BY LILO SCHLUENDER
Working in civil legal aid is challenging in good times; working as a civil legal aid attorney in a global pandemic has felt like a Sisyphean undertaking. For the past 12 months, our practice has evolved from poverty lawyers to humanitarian crisis advocates. The stories of pandemic survival have become the fabric of our practice, at times consuming it. Demand for our services has skyrocketed. In Minnesota, individual legal aid offices have seen demand increase by 30-50 percent depending on the region.
Like our private attorney colleagues, we have had to navigate the shifting sands of court mandates and government restrictions. We have learned to work from home offices, closed our public waiting rooms, and learned to interact with our clients virtually. But we don’t work in isolation, and many facets of our practice have been deeply affected by a greater ecosystem of shuttered resources. Almost overnight our clients were without the holistic resources they, and we, had come to rely on—a network that includes domestic abuse advocates, self-help centers, public libraries, court records, legal clinics, county services, free meals, and safe shelters. Our offices continue to be one of the few access points for the legally vulnerable to seek assistance.
It is no secret that covid-19 has exacerbated the hardships faced by the roughly 700,000 Minnesotans living below the federal poverty guidelines. Their distress is palpable. Some of the requests for assistance we’ve received attest to the scale of human suffering this pandemic has caused:
- A grandparent needs to know her legal rights to her grandchildren while her daughter lies in a coma after being stabbed by her estranged husband.
- An aunt seeks emergency custody of her five-year-old niece because both parents have relapsed into addiction triggered by the closing of in-person treatment facilities.
- Mother is served with an eviction notice while hospitalized for birth complications; her family will be displaced and there is nowhere to go.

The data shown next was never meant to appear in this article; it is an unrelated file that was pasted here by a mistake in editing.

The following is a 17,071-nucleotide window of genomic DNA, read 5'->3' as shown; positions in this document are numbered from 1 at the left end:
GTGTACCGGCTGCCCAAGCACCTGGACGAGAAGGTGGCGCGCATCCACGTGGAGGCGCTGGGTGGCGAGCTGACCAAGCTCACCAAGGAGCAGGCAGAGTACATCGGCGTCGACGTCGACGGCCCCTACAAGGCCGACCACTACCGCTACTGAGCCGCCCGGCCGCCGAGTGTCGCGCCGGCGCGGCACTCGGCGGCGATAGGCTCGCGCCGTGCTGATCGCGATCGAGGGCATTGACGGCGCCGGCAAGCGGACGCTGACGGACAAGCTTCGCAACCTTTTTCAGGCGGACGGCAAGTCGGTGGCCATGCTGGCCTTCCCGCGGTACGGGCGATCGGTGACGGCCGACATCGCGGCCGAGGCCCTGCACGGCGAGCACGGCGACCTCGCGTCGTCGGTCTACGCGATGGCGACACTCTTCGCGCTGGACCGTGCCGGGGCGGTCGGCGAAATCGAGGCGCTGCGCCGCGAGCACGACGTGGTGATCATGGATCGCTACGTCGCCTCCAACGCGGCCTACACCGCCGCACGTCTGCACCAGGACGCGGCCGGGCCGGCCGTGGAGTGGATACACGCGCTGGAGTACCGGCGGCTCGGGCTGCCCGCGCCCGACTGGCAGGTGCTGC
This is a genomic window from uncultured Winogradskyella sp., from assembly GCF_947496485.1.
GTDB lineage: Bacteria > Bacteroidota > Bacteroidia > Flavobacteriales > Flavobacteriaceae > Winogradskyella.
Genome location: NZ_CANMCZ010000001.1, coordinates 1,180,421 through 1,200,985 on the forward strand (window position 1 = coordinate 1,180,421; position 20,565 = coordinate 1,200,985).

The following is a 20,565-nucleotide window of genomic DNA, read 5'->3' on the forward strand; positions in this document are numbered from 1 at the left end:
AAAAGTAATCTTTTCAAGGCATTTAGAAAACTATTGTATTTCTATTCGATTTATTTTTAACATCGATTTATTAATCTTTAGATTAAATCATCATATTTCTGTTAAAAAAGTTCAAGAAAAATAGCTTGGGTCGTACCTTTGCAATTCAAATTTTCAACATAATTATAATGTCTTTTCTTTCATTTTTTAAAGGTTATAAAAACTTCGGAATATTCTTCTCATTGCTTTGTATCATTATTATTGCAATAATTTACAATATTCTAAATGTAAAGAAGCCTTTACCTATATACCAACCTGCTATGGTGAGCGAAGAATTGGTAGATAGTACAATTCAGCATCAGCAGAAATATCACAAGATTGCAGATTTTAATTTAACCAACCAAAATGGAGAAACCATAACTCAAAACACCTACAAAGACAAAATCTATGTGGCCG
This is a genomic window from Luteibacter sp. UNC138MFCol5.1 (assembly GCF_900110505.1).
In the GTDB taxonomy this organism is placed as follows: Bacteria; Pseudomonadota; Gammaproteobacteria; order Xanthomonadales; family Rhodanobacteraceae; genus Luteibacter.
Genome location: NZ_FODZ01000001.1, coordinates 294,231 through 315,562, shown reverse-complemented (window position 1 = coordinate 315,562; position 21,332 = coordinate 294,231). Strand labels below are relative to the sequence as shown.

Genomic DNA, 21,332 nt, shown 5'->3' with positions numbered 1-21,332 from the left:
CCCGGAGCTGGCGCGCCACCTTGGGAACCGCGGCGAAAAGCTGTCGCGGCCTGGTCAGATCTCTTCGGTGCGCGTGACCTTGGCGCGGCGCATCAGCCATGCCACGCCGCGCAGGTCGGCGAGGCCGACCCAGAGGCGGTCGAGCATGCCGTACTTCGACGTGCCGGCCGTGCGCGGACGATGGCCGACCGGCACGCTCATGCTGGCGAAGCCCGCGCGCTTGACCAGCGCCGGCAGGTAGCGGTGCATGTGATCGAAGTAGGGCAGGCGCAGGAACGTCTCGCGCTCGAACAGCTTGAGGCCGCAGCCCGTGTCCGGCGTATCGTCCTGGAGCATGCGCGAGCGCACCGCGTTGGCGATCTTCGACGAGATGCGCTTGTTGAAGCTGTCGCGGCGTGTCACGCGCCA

- A single parent, assessed with a $15,000 unemployment overpayment due to a clerical error, cannot afford diapers.
These calls come from parents whispering in a closet so their children will not overhear. They come from county mental health workers and child protection workers struggling to secure safety for a family. They come from nursing homes, detention centers, prisons, and the courts themselves. Counter to what court filings seem to indicate, we in legal aid offices have seen the severity and frequency of domestic abuse cases increase. We have seen an increase in family law cases affected by parental addiction and mental health concerns. We have also seen an increase in consumer-debt concerns and public assistance cases involving agency error.
Recently, a colleague who practices in greater Minnesota disclosed to me that he has 13 open cases in which the children, subject to child protection matters, have had their access to their parents severely restricted due to the closure of county-supervised services. Families, already displaced, are now further traumatized by pandemic-induced estrangement, another cruel reality of this crisis.
In the early months of this crisis, many of us were continuing to appear in-person to court. We took precautions, wearing masks and bathing in hand sanitizer, but the proceedings always felt risky. Sometimes the hallways were crowded, the sheriffs unmasked, or the courtroom proceedings so congested that close contact with interpreters and clients was inevitable. The very nature of our work and the high level of trauma that surrounds it required us to be physically present and engaged with our clients.
Looking back, knowing what we know now, I question why the decision was left to individual courts to protect the indigent and the lawyers who serve them. In some counties, a two-tiered judicial process began to develop: If you were represented by an attorney and had access to technology, you could avoid in-person court proceedings altogether. But often in those early months, if you were not represented, or you were represented by a legal aid attorney and the opposing party was pro se, you were denied a virtual appearance. Yes, the in-person civil hearings were restricted to certain critical proceedings, but they happened to be the ones legal aid attorneys most often appear in. These practices only ceased last November when the Minnesota Supreme Court issued a broader order requiring remote hearings.
The current outlook
The access gaps, however, continue. The already burdensome process of pursuing a civil case in court has become even more difficult in a pandemic. For many of our clients, the pure act of printing a packet of pleadings, filling out the forms, making copies, and correctly filing it with a court is too difficult to accomplish alone. For clients with language or cognitive barriers, the lack of in-person assistance or translation magnifies the burden.